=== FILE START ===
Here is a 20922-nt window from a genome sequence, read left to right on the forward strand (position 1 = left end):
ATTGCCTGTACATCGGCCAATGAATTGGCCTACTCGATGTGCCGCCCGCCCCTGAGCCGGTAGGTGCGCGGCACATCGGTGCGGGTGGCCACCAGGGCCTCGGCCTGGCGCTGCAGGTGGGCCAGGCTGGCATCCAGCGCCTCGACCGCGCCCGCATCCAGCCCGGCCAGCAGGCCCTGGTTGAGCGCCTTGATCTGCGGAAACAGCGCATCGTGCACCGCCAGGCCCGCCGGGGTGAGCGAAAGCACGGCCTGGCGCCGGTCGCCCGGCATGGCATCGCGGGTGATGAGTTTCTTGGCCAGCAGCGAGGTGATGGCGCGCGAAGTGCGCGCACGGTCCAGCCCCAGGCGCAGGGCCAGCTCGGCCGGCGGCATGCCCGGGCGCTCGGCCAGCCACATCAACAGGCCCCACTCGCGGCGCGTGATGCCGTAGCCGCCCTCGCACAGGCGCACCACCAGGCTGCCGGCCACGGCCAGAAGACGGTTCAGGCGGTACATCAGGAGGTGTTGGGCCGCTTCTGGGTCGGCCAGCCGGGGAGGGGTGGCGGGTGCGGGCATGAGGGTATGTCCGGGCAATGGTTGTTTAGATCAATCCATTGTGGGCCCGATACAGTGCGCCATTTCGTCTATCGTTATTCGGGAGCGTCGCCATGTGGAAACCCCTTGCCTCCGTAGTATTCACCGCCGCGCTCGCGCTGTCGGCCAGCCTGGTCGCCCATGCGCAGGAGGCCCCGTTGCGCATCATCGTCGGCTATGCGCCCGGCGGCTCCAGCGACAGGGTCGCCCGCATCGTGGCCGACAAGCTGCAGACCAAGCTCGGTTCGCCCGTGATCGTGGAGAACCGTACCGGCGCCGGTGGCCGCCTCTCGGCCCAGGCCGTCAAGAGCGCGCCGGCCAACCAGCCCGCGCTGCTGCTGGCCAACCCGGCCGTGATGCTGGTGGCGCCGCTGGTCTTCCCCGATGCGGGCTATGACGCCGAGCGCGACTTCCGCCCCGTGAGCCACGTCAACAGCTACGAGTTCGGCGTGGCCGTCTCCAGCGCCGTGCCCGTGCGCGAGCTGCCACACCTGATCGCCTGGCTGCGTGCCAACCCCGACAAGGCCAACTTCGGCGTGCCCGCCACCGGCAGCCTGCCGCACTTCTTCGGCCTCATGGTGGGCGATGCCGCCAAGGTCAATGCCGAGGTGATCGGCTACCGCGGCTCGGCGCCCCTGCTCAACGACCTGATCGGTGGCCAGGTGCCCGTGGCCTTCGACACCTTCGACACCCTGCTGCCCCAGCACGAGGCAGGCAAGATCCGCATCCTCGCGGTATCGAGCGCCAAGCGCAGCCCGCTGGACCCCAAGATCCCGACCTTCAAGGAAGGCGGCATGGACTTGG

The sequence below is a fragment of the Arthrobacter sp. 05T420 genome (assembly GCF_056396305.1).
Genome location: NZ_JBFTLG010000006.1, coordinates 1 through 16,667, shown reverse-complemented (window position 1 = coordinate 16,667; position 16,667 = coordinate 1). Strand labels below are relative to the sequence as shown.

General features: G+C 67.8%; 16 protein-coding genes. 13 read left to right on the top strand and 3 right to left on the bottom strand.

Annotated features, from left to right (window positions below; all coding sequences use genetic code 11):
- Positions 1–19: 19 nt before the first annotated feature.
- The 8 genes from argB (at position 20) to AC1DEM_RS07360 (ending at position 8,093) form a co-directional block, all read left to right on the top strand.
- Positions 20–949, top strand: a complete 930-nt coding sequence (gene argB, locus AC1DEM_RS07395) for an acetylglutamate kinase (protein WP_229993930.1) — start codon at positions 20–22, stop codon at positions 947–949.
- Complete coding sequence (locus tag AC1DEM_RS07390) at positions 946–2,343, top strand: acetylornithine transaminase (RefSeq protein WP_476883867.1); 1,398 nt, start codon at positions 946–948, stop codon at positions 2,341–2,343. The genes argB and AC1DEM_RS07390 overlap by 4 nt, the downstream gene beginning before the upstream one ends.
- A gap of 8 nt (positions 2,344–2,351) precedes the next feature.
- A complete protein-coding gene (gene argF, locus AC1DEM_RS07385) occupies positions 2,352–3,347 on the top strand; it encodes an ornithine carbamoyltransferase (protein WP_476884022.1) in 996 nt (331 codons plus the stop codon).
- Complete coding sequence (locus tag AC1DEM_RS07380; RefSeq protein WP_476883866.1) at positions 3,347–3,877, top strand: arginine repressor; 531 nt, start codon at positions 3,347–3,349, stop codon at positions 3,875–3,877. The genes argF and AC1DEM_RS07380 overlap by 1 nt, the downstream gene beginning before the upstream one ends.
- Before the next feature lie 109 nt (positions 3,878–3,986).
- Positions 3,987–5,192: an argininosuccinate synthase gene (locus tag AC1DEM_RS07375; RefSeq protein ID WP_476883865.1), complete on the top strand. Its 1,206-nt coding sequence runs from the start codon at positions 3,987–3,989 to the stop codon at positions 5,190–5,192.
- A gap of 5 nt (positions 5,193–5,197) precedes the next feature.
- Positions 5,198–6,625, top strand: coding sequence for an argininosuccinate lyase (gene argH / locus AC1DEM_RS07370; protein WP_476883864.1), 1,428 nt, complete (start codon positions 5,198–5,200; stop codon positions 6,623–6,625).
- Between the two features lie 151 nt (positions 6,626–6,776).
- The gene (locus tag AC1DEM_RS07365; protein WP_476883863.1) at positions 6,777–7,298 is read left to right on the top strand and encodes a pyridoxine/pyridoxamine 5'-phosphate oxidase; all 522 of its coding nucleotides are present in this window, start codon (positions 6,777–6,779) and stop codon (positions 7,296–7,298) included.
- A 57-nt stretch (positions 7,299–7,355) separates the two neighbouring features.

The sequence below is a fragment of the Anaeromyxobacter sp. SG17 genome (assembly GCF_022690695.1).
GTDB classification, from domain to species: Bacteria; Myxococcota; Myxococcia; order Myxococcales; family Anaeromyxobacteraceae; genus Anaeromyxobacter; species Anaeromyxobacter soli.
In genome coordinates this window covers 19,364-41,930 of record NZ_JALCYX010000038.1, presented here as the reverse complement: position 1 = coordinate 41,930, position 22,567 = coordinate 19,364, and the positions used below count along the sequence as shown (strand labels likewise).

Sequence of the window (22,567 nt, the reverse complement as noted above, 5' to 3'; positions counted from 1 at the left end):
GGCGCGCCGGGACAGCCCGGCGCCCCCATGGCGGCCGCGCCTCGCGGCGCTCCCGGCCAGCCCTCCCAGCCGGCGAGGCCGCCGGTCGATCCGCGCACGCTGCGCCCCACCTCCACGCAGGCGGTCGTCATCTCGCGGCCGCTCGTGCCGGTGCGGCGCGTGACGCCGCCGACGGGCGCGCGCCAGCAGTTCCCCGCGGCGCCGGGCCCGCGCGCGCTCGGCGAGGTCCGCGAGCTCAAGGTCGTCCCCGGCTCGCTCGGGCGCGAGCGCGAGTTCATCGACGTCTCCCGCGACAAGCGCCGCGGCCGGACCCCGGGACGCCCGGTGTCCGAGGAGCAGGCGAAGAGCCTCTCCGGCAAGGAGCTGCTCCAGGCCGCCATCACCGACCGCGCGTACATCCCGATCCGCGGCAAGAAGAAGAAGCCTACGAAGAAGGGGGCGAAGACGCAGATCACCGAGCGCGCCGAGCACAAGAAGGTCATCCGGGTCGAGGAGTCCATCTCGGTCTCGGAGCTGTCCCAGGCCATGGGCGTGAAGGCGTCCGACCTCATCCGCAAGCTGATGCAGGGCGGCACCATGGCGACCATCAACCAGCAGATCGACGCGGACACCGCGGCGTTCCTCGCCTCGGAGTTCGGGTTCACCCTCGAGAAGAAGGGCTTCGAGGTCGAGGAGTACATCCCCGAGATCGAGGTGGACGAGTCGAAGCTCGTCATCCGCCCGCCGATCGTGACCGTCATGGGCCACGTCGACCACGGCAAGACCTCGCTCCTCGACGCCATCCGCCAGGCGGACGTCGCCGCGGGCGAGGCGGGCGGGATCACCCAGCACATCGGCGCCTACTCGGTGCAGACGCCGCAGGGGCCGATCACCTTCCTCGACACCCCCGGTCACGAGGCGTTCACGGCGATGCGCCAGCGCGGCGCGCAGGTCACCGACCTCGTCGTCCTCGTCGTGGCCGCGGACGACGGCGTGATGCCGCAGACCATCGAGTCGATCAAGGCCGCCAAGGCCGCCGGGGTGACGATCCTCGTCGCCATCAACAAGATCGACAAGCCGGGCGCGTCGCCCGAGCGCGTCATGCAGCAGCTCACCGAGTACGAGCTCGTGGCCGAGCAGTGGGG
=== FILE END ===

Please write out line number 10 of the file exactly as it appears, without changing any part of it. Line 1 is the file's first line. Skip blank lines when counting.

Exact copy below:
- Complete coding sequence (locus tag AC1DEM_RS07390) at positions 946–2,343, top strand: acetylornithine transaminase (RefSeq protein WP_476883867.1); 1,398 nt, start codon at positions 946–948, stop codon at positions 2,341–2,343. The genes argB and AC1DEM_RS07390 overlap by 4 nt, the downstream gene beginning before the upstream one ends.